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My growing collection of CNC machines...
« on: March 06, 2008, 02:54:08 AM »
I picked up a second-hand chinese CNC router/engraver a couple of months ago. Cast iron frame, 500x300mm working area, german ballscrews, no software and a manual in chinese... Finally got it all working (after much trial and error) but wasn't happy with the quality of cutting I was getting from the onboard RS232/HPGL controller. If I didn't have a Roland MDX 20 I might have accepted the 5mm/sec feedfate I needed to get a clean finish but the little roland machine makes really nice renshape parts at 15mm/sec (assuming I don't go too deep and stall the spindle). The "new" chinese machine seemed like it should be able to do better and faster. After pulling the covers off and doing some research it seemed like a fairly simple project to convert it to run under Mach3 - and it was.

I used the existing XY motors, drives, optointerrupter home switches and power supply. Z axis was driven directly from the controller board so I needed a driver (from http://www.oceancontrols.com.au) and I also bought a new motor for Z.  Breakout board was also from ocean controls. Local electronics supplier Jaycar had a parallel port 8 way relay board kitset so I'm using that to control the spindle and to cut off power from the steppers. Added a second parallel port to an old PC and got the router cutting last weekend. I also managed to get the breakout board and relay board mounted inside the machine. I still need to tidy up the wiring but it's all working. Solid 3 meter per minute in XY and about half that in Z (the spindle motor is pretty heavy so unless I can find a way to spring load or counterweight it that's about as fast as it's going to go). I also hooked up a touchplate made from 1/16" thick printed circuit board, a contour shuttlexpress and, the PC used to run a security camera and it has a video capture card, so I mounted an IR camera so I can remotely monitor the job - can't really see what's going on but at least I can tell when it's finished cutting a pass.

Ran some test cuts (to compare to a part I made on the Roland) and it's running pretty smooth. Also, since I could rough much more aggressively and cut without worrying about stalling the spindle I got the part cut in 2 passes in about an hour rather than 4 passes in 6 hours. I have another test I want to run which will really tell me if it's working reliably since the toolpath has thousands of rapids and z lifts.

There are some pics of the machine here:


Now I keep looking at my Seig C6 lathe and thinking about retrofitting it :) If I can find some really cheap stepper drivers it might almost be worth converting the Roland to run with Mach3 (and since I have an aftermarket 4th axis for it I could run simultaneous 4 axis)
« Last Edit: July 06, 2008, 09:33:49 PM by jallitt »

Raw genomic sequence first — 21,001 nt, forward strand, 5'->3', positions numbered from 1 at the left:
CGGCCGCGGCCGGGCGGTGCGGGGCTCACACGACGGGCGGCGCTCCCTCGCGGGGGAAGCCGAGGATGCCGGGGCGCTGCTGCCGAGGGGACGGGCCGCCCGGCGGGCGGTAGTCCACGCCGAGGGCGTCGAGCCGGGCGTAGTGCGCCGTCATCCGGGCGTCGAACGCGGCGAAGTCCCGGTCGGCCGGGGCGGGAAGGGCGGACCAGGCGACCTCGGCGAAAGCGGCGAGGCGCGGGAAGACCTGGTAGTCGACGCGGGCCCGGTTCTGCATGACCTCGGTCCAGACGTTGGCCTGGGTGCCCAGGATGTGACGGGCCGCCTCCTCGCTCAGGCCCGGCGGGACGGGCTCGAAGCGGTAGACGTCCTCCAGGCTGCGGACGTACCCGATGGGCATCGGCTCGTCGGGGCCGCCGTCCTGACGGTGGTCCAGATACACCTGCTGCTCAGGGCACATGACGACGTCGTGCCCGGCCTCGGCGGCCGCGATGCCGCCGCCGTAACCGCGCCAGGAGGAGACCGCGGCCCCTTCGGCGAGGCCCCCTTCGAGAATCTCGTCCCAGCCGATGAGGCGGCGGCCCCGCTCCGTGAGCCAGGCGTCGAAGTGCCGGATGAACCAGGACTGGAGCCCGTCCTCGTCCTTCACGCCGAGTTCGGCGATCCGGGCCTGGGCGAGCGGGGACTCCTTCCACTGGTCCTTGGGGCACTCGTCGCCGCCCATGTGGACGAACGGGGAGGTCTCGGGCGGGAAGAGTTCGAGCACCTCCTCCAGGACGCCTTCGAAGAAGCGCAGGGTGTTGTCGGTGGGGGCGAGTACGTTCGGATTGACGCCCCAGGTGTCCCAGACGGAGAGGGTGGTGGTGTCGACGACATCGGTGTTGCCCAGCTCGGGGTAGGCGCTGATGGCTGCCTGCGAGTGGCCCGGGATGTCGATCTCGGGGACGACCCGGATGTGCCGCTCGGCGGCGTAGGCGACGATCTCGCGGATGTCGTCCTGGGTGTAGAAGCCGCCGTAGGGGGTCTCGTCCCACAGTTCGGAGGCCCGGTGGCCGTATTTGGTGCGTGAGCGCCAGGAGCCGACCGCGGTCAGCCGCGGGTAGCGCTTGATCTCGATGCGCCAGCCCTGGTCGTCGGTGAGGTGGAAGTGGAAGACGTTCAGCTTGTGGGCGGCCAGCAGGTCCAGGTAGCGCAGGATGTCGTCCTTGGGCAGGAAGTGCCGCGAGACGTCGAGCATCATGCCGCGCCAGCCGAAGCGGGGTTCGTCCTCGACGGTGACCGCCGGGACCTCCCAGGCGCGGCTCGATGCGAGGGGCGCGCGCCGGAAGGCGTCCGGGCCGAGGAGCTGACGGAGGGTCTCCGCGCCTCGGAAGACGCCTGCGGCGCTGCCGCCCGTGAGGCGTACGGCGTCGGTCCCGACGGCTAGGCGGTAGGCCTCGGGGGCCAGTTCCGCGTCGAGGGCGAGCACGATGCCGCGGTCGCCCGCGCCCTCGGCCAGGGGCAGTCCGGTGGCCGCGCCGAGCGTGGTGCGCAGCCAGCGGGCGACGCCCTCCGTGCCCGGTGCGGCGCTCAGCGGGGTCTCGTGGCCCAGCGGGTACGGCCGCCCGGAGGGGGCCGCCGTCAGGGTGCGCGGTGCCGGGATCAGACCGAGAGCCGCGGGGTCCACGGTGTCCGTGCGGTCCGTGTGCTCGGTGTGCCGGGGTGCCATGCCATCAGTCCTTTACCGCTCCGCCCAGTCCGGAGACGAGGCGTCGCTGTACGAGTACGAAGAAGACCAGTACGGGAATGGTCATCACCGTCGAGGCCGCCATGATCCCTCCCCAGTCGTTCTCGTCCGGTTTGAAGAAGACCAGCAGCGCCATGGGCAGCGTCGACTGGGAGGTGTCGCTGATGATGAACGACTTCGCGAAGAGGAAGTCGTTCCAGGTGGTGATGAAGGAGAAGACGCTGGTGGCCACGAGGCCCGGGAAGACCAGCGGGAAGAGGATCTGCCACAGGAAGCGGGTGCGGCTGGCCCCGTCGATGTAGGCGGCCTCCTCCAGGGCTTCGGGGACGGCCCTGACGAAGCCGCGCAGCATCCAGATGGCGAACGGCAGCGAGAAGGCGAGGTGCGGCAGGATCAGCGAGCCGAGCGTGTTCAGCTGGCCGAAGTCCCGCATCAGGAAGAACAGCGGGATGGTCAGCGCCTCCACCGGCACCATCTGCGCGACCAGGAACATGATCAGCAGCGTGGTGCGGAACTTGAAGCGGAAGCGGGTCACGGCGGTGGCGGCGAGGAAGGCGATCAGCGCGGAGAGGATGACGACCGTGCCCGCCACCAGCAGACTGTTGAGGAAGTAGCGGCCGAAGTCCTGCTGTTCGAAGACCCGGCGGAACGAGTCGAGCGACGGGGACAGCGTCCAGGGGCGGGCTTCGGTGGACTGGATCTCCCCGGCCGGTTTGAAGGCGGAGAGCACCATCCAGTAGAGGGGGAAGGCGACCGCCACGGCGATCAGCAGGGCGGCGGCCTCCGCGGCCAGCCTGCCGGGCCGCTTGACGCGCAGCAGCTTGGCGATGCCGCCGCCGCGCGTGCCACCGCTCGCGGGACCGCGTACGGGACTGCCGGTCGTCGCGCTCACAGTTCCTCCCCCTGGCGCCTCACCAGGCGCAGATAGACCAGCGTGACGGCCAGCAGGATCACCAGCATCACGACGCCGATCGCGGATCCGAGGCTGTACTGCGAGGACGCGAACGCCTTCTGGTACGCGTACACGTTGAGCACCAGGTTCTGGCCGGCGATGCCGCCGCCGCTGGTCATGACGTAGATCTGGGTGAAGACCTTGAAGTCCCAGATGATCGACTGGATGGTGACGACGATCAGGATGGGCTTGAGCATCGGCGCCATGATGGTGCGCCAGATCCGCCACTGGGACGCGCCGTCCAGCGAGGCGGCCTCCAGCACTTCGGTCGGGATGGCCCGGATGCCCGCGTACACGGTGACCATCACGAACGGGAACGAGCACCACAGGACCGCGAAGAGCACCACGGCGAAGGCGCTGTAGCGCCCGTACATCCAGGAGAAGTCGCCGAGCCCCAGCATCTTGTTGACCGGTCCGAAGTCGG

Re: Chinese router Mach conversion
« Reply #1 on: June 19, 2008, 02:03:22 AM »
Also added a sieg super X3 with CNCfusion deluxe ballscrew kit to my growing collection of CNC machines.


Working on the electronics enclosure at the moment.

Oh... and I CNC'd a sieg C0 for fun - just to get a handle on CNC turning. This is what happens when you leave your micro-lathe lathe unattended for 20 minutes roughing a part from 2" diameter aluminium :)


My next project was going to be adding steppers mounts to an Emco compact 5 manual lathe but I just scored an "Emco compact 5 PC" lathe so I'll just swap the stock emco steppers for the ones I was going to use and it should be good to go.

Offline zarzul

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Re: Chinese router Mach conversion
« Reply #2 on: June 19, 2008, 01:54:29 PM »
very nice looking work!!!

Steppers look kinda small, you might have to go larger.
Re: Chinese router Mach conversion
« Reply #3 on: June 19, 2008, 06:25:37 PM »
very nice looking work!!!

Steppers look kinda small, you might have to go larger.

I've already swapped the steppers on the X3 - those were just to get the thing moving while I waited for new motors to arrive. They  ran fine at 8 inches per minute :(
The new motors move X and Y at 80 inches per minute but I've slowed Y down to 40 so there's less chance of me jogging off the end of the  Y ballscrew (until I have limit switches installed).
Re: My growing collection of CNC machines...
« Reply #4 on: July 06, 2008, 09:40:14 PM »
Added Emco compact 5PC to my collection.


Replaced the stock steppers with some surplus nema23's and a mach compatible controller.

Only took about an hour to convert and get it cutting:


I still need to hook up the optinterrupters for spindle speed and build a decent enclosure for the electronics. I have a bigger motor on the way for the Z-axis to get faster rapids and a decent speed for threading.